Soha Hilal viewed much of Saturday’s Lebanese Festival through the camera lens on her phone.
She took photos of her daughter, Carla, before the 8-year-old and about 20 other children carried a giant Lebanon flag to a stage on Fayetteville Street’s City Plaza.
Hilal snapped more photos just before Carla walked on the stage to perform a traditional Lebanese dance, known as Dabke.
In fact, it wasn’t until after the music stopped and Carla struck a pose that Hilal stopped taking pictures. After kneeling in front of the stage and holding her gold phone aloft, Carla’s mom stood and high-fived several other camera-wielding Lebanese parents.
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“We’ve had her dancing (in the festival) since she was 4,” Hilal said of her daughter, who was born in Raleigh. “We want her to get used to our beats, our music, our culture and our people.”
Organizers said more than 5,000 people crowded the south end of Fayetteville Street on Saturday afternoon to experience dancing, food and other customs of the Middle Eastern country.
Saturday’s festival was the 17th hosted by the Triangle Lebanese Association, founded in 1986.
Lebanese have been a part of North Carolina culture for more than a century. But this year, the association had an extra reason to celebrate. TLA late last year bought the first building it can call its own: a 4,500-square-foot structure on Horizon Drive in Raleigh.
“We’ve been saving up for it since we got started,” said Doumit Ishak, a co-founder of the association who serves as its president.
The Lebanese are known for being nomadic, Ishak said. And the Triangle association was no different – gathering in restaurants to socialize and renting out different venues for events over the years. Now it has a space to introduce new cooking classes, dance classes and Arabic classes, Ishak said.
On Saturday, the 50-year-old could hardly contain his excitement. He took a break from manning a grill to hug dozens of friends – even lying on the sidewalk to arm-wrestle with boys.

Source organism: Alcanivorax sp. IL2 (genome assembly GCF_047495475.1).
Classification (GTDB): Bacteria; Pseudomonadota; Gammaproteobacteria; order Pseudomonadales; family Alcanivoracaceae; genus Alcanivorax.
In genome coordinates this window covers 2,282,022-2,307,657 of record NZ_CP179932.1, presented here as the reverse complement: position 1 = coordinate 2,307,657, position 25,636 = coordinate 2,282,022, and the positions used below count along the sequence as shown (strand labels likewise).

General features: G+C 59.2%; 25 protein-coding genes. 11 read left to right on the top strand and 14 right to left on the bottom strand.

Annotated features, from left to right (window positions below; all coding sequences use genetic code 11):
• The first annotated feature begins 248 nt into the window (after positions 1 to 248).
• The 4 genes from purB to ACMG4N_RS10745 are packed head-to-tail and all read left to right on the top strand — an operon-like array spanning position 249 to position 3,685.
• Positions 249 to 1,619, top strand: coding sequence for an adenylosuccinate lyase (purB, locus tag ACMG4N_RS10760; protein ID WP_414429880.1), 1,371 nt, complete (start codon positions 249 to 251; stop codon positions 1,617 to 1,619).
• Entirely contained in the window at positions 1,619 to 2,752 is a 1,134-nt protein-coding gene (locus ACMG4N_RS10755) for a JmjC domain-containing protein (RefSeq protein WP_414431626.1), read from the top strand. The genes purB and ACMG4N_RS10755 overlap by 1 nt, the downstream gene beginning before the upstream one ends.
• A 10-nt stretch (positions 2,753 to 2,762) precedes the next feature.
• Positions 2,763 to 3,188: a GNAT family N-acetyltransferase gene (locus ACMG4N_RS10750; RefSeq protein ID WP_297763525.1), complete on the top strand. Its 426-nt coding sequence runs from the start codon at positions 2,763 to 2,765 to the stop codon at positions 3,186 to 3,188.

“These kids are like my own,” he said. “This is an event that, as you can see, makes us so happy and proud.”
North Carolina has been home to Lebanese immigrants since the 1880s and now has about 16,000 Lebanese-Americans, say with N.C. State University’s Khayrallah Program for Lebanese-American Studies.
Prominent Raleigh businessman and restaurateur Greg Hatem – who owns Sitti, Gravy and the Raleigh Times, among others – comes from a Lebanese family.
The community has been a part of the culture for so long that the N.C. Museum of History last summer hosted an exhibit called “Cedars in the Pines,” which chronicled Lebanese life in North Carolina.
But for others, such as 7-year-old Jacob Pogerelski, Saturday’s festival provided a rare opportunity to learn about an unfamiliar culture.
His family, which is of Polish descent, spent time at a booth learning Phoenician – the language of some of ancient Lebanon’s earliest settlers – before studying the food selections.
“I can’t believe my name in Phoenician is only two symbols,” Pogerelski said. “It’s interesting.”
Lebanese are known for being hospitable and family-oriented, so many are eager to share their culture, said Bisharah Libbus, who moved to the U.S. from Lebanon in 1971 and now lives in Chapel Hill.
Saturday’s event, which acted as a reunion for many Lebanese in the community, reminded him of when he was embraced by a stranger while walking in his hometown of Tyre last year.
“Your grandmother and my grandmother were sisters! Come, come let’s have coffee,” he recalled the woman saying. “I had never met her. But that’s how we are, very warm.”